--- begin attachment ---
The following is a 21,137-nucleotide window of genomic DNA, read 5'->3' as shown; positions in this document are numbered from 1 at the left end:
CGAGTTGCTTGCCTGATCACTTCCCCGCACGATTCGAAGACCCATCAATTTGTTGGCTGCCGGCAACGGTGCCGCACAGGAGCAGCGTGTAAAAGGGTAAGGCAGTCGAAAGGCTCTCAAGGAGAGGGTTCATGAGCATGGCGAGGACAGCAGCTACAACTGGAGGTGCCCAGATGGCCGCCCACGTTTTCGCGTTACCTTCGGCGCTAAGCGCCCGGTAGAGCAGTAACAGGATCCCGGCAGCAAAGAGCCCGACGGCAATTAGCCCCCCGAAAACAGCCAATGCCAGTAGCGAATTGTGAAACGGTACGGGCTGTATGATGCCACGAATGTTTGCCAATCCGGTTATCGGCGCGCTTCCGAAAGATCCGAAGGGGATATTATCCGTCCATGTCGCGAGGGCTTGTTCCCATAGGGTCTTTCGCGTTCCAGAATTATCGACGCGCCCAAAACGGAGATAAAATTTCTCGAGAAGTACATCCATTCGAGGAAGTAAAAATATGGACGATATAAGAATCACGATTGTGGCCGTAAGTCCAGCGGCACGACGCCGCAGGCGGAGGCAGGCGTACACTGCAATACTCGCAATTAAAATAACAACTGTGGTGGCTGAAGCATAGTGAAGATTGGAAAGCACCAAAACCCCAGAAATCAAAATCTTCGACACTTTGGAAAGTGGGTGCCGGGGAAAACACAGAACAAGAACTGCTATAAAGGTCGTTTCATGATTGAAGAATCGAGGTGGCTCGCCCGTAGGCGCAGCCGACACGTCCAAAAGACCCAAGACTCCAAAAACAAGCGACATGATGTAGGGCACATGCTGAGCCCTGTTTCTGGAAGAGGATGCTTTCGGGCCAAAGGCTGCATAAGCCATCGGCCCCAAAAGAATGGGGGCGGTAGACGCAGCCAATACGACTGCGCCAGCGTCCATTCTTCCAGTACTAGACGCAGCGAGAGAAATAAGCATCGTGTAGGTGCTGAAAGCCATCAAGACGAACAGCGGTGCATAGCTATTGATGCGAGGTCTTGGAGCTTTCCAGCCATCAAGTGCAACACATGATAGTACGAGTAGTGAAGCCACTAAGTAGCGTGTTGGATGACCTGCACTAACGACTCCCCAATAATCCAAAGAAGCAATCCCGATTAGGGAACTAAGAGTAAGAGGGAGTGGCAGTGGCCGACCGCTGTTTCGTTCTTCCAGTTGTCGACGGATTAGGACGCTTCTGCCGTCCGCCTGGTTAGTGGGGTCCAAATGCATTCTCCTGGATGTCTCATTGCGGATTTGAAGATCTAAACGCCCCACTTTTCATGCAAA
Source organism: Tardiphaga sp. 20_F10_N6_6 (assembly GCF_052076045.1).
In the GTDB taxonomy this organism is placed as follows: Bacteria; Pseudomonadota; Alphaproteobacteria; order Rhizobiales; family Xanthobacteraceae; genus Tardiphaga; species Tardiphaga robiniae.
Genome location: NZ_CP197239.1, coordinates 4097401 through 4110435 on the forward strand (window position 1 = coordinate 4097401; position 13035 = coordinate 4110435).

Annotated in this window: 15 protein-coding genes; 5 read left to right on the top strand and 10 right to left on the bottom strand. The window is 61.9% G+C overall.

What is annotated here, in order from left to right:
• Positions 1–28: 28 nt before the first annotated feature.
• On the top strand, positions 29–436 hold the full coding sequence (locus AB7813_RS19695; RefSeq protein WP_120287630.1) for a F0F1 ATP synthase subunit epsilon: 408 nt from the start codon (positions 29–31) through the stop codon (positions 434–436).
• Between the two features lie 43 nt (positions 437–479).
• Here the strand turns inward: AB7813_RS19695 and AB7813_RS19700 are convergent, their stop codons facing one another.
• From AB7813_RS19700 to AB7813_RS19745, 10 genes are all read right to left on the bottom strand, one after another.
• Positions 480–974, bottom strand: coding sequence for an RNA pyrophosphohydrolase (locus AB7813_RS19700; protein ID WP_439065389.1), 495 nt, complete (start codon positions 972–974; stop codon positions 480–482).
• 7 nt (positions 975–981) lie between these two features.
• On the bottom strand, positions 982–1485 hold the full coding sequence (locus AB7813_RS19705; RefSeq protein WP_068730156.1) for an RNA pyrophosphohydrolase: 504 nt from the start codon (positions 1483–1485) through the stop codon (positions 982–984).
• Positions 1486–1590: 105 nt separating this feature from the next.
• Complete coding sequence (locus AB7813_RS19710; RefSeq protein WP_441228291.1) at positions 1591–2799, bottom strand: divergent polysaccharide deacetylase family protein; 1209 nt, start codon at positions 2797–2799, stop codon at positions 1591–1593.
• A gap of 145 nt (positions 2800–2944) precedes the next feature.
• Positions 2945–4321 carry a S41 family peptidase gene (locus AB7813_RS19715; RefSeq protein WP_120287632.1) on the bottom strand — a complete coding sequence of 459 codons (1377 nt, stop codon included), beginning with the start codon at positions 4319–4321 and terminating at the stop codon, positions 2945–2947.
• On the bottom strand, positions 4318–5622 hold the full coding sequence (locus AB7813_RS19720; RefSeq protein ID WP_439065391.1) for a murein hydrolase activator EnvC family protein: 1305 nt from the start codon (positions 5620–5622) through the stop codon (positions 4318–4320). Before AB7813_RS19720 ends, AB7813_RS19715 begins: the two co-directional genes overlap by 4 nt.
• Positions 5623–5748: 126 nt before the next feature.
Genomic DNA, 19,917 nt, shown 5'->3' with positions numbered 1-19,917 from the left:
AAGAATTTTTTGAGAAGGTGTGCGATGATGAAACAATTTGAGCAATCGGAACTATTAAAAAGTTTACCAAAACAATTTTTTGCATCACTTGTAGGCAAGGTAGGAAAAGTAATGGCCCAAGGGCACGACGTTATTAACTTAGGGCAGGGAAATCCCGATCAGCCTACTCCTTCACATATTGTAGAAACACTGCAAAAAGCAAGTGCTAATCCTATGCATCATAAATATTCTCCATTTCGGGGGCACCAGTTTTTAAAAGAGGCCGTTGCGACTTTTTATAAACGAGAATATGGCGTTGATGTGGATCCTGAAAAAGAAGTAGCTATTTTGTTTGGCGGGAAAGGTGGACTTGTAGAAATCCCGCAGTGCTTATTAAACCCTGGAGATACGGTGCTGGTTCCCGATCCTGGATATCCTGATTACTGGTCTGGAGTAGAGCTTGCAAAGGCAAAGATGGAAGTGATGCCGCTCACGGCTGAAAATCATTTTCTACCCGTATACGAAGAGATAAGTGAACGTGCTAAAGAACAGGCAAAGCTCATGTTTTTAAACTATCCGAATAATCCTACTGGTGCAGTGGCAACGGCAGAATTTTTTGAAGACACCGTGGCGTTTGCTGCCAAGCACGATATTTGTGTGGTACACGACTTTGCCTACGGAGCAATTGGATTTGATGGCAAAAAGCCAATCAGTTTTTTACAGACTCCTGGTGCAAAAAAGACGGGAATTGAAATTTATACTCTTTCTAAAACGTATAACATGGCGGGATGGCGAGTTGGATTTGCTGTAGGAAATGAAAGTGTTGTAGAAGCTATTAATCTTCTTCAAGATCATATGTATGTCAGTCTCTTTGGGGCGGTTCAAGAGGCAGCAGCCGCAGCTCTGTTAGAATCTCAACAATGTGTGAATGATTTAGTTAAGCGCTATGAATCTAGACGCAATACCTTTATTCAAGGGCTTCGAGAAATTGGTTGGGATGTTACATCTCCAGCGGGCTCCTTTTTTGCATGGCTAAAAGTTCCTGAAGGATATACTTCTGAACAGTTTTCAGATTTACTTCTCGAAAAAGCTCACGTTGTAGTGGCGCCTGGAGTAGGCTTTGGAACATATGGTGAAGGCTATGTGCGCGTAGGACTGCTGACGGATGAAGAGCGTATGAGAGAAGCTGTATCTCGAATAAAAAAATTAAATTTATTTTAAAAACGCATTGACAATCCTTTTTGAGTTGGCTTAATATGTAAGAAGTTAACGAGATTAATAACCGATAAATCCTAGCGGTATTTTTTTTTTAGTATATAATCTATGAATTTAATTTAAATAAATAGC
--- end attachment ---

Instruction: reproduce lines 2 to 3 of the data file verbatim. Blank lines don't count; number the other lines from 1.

CGAGTTGCTTGCCTGATCACTTCCCCGCACGATTCGAAGACCCATCAATTTGTTGGCTGCCGGCAACGGTGCCGCACAGGAGCAGCGTGTAAAAGGGTAAGGCAGTCGAAAGGCTCTCAAGGAGAGGGTTCATGAGCATGGCGAGGACAGCAGCTACAACTGGAGGTGCCCAGATGGCCGCCCACGTTTTCGCGTTACCTTCGGCGCTAAGCGCCCGGTAGAGCAGTAACAGGATCCCGGCAGCAAAGAGCCCGACGGCAATTAGCCCCCCGAAAACAGCCAATGCCAGTAGCGAATTGTGAAACGGTACGGGCTGTATGATGCCACGAATGTTTGCCAATCCGGTTATCGGCGCGCTTCCGAAAGATCCGAAGGGGATATTATCCGTCCATGTCGCGAGGGCTTGTTCCCATAGGGTCTTTCGCGTTCCAGAATTATCGACGCGCCCAAAACGGAGATAAAATTTCTCGAGAAGTACATCCATTCGAGGAAGTAAAAATATGGACGATATAAGAATCACGATTGTGGCCGTAAGTCCAGCGGCACGACGCCGCAGGCGGAGGCAGGCGTACACTGCAATACTCGCAATTAAAATAACAACTGTGGTGGCTGAAGCATAGTGAAGATTGGAAAGCACCAAAACCCCAGAAATCAAAATCTTCGACACTTTGGAAAGTGGGTGCCGGGGAAAACACAGAACAAGAACTGCTATAAAGGTCGTTTCATGATTGAAGAATCGAGGTGGCTCGCCCGTAGGCGCAGCCGACACGTCCAAAAGACCCAAGACTCCAAAAACAAGCGACATGATGTAGGGCACATGCTGAGCCCTGTTTCTGGAAGAGGATGCTTTCGGGCCAAAGGCTGCATAAGCCATCGGCCCCAAAAGAATGGGGGCGGTAGACGCAGCCAATACGACTGCGCCAGCGTCCATTCTTCCAGTACTAGACGCAGCGAGAGAAATAAGCATCGTGTAGGTGCTGAAAGCCATCAAGACGAACAGCGGTGCATAGCTATTGATGCGAGGTCTTGGAGCTTTCCAGCCATCAAGTGCAACACATGATAGTACGAGTAGTGAAGCCACTAAGTAGCGTGTTGGATGACCTGCACTAACGACTCCCCAATAATCCAAAGAAGCAATCCCGATTAGGGAACTAAGAGTAAGAGGGAGTGGCAGTGGCCGACCGCTGTTTCGTTCTTCCAGTTGTCGACGGATTAGGACGCTTCTGCCGTCCGCCTGGTTAGTGGGGTCCAAATGCATTCTCCTGGATGTCTCATTGCGGATTTGAAGATCTAAACGCCCCACTTTTCATGCAAA
Source organism: Tardiphaga sp. 20_F10_N6_6 (assembly GCF_052076045.1).